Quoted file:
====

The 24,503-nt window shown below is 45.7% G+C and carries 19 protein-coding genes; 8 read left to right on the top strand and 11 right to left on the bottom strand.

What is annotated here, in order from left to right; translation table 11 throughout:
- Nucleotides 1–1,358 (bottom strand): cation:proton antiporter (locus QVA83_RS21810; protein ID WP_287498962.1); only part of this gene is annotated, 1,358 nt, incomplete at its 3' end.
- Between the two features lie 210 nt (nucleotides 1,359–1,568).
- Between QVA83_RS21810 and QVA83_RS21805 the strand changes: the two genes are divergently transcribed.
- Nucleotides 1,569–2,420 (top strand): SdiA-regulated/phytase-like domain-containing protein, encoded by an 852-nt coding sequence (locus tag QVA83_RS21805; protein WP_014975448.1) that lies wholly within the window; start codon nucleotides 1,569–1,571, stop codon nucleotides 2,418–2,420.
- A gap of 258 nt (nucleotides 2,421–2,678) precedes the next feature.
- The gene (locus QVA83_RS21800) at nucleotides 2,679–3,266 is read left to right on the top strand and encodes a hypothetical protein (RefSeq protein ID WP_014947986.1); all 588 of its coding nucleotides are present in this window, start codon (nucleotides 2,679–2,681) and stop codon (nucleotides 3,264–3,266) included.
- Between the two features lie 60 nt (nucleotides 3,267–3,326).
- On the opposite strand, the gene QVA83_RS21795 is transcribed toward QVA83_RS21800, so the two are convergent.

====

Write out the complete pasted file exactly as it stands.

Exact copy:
The 24,503-nt window shown below is 45.7% G+C and carries 19 protein-coding genes; 8 read left to right on the top strand and 11 right to left on the bottom strand.

What is annotated here, in order from left to right; translation table 11 throughout:
- Nucleotides 1–1,358 (bottom strand): cation:proton antiporter (locus QVA83_RS21810; protein ID WP_287498962.1); only part of this gene is annotated, 1,358 nt, incomplete at its 3' end.
- Between the two features lie 210 nt (nucleotides 1,359–1,568).
- Between QVA83_RS21810 and QVA83_RS21805 the strand changes: the two genes are divergently transcribed.
- Nucleotides 1,569–2,420 (top strand): SdiA-regulated/phytase-like domain-containing protein, encoded by an 852-nt coding sequence (locus tag QVA83_RS21805; protein WP_014975448.1) that lies wholly within the window; start codon nucleotides 1,569–1,571, stop codon nucleotides 2,418–2,420.
- A gap of 258 nt (nucleotides 2,421–2,678) precedes the next feature.
- The gene (locus QVA83_RS21800) at nucleotides 2,679–3,266 is read left to right on the top strand and encodes a hypothetical protein (RefSeq protein ID WP_014947986.1); all 588 of its coding nucleotides are present in this window, start codon (nucleotides 2,679–2,681) and stop codon (nucleotides 3,264–3,266) included.
- Between the two features lie 60 nt (nucleotides 3,267–3,326).
- On the opposite strand, the gene QVA83_RS21795 is transcribed toward QVA83_RS21800, so the two are convergent.